Guy De Maupassant (1850 to 1893) was an very successful and highly productive writer. He wrote six short novels, over 200 short stories and a vast amount of journalism. He is often called a father of the modern short story. He was a protege of Gustav Flaubert. Guy De Maupassant made a very good amount of money from his writings. He served in the Franco-Prussian War in 1870. For ten years after the war he was a civil service clerk. Flaubert, who knew his mother, encouraged him to pursue his literary interests. One of his first short stories, about a prostitute during the Franco-Prussian, war was proclaimed a masterpiece by Flaubert and was hugely popular. From the success of this De Maupassant began a career as a professional writer. Through Flaubert he became friends with Zola and Turgenev. Henry James considered Pierre Et Jean a small masterpiece both for its style and for the great psychological depth shown in the work.
In both George Sand's Indiana and in Pierre Et Jean we can see the authors have given serious reflection on the methods of narrating a story. I take this to be at least in part the result of the influence of Flaubert. We can see Sand struggle with this issue in the first half of Indiana. De Maupassant in his marvelous preface to Pierre Et Jean reflects on what he feels the role of the literary artist should be in the face of the demands of the reading public:
In short the reading public is made up of many groups crying out to us 'Console me', 'Amuse me', 'Make me sad', 'Make me dream', 'Make me laugh', 'Make me shudder', 'Make my cry', 'Make me think'. Only a few minds ask the artist: 'create something beautiful in the form that best suits you and according to your own temperament'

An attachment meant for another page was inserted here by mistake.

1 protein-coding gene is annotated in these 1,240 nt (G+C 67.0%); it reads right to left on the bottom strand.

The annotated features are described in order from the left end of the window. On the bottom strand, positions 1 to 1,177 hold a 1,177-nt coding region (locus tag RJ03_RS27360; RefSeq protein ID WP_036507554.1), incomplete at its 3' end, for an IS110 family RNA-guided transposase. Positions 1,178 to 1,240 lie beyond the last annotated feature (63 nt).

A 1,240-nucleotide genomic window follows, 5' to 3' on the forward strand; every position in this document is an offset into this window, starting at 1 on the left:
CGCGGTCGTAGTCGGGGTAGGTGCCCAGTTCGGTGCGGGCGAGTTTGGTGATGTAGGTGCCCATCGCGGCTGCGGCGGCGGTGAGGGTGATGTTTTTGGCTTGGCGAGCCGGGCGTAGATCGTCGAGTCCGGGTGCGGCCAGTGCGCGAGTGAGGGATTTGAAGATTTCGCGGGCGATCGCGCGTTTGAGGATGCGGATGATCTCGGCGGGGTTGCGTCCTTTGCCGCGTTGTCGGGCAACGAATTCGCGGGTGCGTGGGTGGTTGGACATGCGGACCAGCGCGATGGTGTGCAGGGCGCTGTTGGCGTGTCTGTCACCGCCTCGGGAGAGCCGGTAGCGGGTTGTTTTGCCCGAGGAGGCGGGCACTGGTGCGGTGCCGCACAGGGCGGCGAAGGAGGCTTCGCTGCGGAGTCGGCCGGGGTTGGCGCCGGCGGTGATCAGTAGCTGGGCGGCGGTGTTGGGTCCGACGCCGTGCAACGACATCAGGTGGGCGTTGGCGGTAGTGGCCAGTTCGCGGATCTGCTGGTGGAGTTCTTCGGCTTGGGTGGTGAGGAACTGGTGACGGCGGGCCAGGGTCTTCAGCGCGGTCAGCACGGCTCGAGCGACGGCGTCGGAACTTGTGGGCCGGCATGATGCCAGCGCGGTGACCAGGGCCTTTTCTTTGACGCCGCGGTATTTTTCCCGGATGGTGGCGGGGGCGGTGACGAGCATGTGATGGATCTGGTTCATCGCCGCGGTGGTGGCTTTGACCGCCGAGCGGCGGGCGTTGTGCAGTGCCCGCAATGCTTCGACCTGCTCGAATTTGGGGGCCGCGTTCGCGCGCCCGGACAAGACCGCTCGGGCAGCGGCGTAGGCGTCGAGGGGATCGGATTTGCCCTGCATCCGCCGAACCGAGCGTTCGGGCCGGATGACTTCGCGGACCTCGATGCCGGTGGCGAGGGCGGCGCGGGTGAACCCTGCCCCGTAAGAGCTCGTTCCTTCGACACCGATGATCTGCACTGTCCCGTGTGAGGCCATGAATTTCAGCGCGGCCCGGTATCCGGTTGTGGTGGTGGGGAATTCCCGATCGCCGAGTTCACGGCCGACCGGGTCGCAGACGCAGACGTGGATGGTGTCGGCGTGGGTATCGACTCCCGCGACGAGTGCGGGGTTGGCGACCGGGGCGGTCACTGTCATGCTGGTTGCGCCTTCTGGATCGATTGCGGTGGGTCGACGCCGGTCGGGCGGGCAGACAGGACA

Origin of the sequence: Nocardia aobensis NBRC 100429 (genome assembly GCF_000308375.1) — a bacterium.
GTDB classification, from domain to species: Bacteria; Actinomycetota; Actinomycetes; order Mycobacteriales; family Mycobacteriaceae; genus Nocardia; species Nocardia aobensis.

Pierre eventually discovers why his younger brother received the inheritance. What he learns is crushing and has still the power to shock us. Pierre Et James is considered a kind of transitional work in late 19th century fiction. I really enjoyed this book. It is a near perfect example of the art of the short novel.
De Maupassant lead an interesting if short life (43 years). One bit of trivia I found very interesting was the fact that he once saved the English poet Charles Swinburne from drowning. You can see for sure the influence of Flaubert in this story in its minute observations and its efforts to particularize people and in the narrative mode. The introduction to the book by Robert Lethbridge gives us useful cultural background on the novel. The second half of the introduction does contain spoilers and I read it after I finished the book and suggest others do the same. I think Oxford World Classic paper backs normally have very good introductions and the production quality is high and the print is not too small. I have mentioned this before but I think anyone interested in the 19th century novel would enjoy Flaubert: A Biography by Frederick Brown. The prose in the translation is beautiful.
I am including this book for these challenges.
New Authors Challenge (means new to you)
Mutual Reads (Victorian Era novels)
Themed Reading Challenge (my theme is Flaubert and Friends)
French Historicals Oh La la! Reading Challenge.
Excellent review- and not a particularly easy read, I believe. It seems that stories of siblings are similar no matter the era, or the place. Thanks for this review!
I definitely want to read this now! I do like Maupassants work.
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